Pregnant in Spite of PCOS

by Jennifer

These stories are great! They are what kept me going when I thought there was no hope. Here is my story.

I had my first menstrual period when I was 11 years old. From then on my periods were never regular. I was also having problems with acne and hair growth. My weight was fine, but I was always very active.

Of course the first course of action was to put me on birth control pills. Around 19 years old I started having some ovary pain. An ultrasound and blood test confirmed that I had PCOS.

In a way I felt fortunate to know ahead of time that when the time came for children I could possibly have some trouble. Plus I finally knew what the problem was.

At the age of 23 my husband and I started trying for children. We tried for about 6 months on our own with no success.

We then went to see a fertility specialist. I first went on Clomid for 3 months (no success). Then we tried Clomid with ultrasound monitoring and HCG injections (no success).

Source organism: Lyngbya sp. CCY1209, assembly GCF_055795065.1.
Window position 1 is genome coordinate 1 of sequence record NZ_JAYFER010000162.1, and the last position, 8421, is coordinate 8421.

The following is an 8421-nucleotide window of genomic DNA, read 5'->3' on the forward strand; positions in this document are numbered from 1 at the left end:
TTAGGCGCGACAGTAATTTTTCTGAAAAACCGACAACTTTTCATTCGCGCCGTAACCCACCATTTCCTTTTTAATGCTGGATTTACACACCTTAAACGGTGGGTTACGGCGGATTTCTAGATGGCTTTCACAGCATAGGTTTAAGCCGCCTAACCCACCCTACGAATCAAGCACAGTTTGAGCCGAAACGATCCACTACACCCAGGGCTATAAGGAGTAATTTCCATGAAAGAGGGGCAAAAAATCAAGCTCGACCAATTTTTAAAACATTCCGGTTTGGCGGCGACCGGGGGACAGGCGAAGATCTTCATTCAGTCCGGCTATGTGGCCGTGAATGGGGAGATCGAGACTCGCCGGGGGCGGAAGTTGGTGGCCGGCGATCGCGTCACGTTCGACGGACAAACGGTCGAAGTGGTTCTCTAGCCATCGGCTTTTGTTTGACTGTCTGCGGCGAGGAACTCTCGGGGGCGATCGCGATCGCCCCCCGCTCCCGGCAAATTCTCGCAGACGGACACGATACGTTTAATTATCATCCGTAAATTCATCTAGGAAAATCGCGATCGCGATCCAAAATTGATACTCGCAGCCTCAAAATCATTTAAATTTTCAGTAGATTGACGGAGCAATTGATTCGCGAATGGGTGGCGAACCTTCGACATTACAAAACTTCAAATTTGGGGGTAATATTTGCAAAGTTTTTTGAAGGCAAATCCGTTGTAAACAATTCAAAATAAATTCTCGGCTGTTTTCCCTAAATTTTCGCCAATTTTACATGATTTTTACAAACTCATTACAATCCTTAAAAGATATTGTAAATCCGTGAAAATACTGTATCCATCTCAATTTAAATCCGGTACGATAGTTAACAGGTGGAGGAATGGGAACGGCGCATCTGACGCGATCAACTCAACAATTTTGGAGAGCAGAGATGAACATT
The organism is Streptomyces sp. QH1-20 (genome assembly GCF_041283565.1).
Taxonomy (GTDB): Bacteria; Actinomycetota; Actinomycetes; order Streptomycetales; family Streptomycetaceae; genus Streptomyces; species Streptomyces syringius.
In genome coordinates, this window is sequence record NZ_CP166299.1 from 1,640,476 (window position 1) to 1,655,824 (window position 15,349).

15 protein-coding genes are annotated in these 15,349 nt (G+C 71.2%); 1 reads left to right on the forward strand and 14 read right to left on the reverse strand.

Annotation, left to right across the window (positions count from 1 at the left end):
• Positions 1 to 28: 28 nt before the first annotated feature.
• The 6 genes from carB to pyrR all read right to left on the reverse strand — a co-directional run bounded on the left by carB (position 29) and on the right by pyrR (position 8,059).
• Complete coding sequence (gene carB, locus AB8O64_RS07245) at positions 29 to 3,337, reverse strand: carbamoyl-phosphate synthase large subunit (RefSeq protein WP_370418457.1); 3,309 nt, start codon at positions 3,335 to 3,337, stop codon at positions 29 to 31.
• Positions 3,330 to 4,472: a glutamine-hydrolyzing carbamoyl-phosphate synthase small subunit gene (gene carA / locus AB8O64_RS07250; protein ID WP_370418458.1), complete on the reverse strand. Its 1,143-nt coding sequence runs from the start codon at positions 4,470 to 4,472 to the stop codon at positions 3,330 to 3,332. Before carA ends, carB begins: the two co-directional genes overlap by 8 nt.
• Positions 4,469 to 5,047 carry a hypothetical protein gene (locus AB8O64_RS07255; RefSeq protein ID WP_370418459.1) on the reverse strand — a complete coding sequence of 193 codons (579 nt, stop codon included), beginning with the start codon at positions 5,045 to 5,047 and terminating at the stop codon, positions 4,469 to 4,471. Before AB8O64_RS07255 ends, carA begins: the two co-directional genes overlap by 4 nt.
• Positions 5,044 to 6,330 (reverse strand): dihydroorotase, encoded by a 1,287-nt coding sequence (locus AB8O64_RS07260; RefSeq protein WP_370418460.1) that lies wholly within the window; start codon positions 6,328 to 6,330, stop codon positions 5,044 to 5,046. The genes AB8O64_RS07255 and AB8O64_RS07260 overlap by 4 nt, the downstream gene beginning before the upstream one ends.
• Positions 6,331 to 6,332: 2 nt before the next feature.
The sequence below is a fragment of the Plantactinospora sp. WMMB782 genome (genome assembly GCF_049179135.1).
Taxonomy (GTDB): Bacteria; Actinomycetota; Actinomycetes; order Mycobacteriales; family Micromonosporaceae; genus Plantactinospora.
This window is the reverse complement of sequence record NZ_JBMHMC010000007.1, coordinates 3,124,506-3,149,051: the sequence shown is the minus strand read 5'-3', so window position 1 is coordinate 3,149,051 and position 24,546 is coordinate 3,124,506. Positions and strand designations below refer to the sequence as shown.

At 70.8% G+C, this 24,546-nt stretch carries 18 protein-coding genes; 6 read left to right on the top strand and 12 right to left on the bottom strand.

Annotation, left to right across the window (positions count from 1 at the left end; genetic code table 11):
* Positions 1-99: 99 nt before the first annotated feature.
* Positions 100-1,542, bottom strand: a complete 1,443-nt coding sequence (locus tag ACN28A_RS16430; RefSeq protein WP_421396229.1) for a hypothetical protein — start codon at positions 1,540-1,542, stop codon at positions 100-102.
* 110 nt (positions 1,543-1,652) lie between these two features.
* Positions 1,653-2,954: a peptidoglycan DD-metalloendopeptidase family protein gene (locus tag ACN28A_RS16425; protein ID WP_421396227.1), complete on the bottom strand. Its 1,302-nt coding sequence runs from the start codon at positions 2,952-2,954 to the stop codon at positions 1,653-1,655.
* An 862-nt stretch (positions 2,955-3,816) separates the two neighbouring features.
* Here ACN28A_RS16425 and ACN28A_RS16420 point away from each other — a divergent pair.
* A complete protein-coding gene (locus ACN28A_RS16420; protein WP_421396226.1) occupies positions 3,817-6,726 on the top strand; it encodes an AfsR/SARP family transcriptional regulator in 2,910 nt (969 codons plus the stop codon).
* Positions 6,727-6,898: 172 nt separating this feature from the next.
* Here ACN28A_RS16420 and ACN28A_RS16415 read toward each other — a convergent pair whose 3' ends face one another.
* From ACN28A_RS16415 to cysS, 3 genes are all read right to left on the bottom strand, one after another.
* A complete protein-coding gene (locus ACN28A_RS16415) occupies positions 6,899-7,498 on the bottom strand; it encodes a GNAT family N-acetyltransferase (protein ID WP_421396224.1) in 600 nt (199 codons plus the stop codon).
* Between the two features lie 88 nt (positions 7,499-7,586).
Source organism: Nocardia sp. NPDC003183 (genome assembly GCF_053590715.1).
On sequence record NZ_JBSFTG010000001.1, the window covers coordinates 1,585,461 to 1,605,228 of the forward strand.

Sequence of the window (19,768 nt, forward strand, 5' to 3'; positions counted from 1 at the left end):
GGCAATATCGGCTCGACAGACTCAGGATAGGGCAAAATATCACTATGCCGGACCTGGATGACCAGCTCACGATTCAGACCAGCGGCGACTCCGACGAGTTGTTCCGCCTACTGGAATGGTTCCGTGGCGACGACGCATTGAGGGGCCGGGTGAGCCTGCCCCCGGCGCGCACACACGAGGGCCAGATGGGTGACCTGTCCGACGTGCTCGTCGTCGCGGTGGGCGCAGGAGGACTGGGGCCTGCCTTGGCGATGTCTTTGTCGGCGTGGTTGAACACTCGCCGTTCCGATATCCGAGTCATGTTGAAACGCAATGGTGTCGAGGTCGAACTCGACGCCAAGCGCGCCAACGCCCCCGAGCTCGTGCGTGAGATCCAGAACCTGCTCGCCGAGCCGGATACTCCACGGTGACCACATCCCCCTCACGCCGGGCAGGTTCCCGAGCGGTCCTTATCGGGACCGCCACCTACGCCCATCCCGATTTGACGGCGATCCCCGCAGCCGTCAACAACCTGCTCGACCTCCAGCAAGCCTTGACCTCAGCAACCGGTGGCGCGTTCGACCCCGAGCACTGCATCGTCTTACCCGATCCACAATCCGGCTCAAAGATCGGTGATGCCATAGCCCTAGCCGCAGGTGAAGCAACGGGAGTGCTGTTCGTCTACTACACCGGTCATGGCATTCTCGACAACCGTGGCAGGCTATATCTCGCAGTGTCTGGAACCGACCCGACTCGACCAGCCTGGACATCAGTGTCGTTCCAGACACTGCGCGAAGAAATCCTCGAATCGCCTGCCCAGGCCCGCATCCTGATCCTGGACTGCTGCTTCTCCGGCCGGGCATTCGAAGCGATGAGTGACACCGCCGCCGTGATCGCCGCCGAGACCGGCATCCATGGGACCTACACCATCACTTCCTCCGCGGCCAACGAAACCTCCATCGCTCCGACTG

Next step was to add IUI to the mix. We were now at 6 months of fertility treatments (still no success).

I continued to exercise, and spoke with a nutritionist just to make sure I was eating as healthy as I could.

We then moved on to Follistim (FSH) injections combined with ultrasound monitoring, HCG injection, Metformin, and IUI (FINALLY SUCCESS!!!!).

I am now 16 weeks pregnant. My husband and I could not be more happy.

By the last cycle of treatments I had little to no hope and was almost out of insurance money. Guess sometimes things just get worse before they get better, but it was all worth it.

We are praying for a happy healthy baby, and wishing all of you success in your PCOS journey.
Jennifer

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Editor's comments:

Congratulations on your pregnancy!

Assisted reproduction is successful in many cases. In some cases, it isn't.

In general, we suggest assisted reproduction be utilized "after" you have done the following:
1) Get rid of refined carbohydrates and "convenience foods" from your diet. And adopt a diet along the lines of what recommend in our pcos diet book.
2) Start exercising every single day or at least 5 days a week.
3) If you are insulin resistance or have a weight issue or can't ovulate, take selected nutritional supplements to help your hormones get back into balance. A couple of examples are vitex and d-pinitol.
4) If you're overweight, lose at least 5% of your weight. The weight loss should be fat, not muscle loss. Exercise and healthy diet make this possible.
5) If the above measures don't work, then you can add assisted reproduction into the mix.



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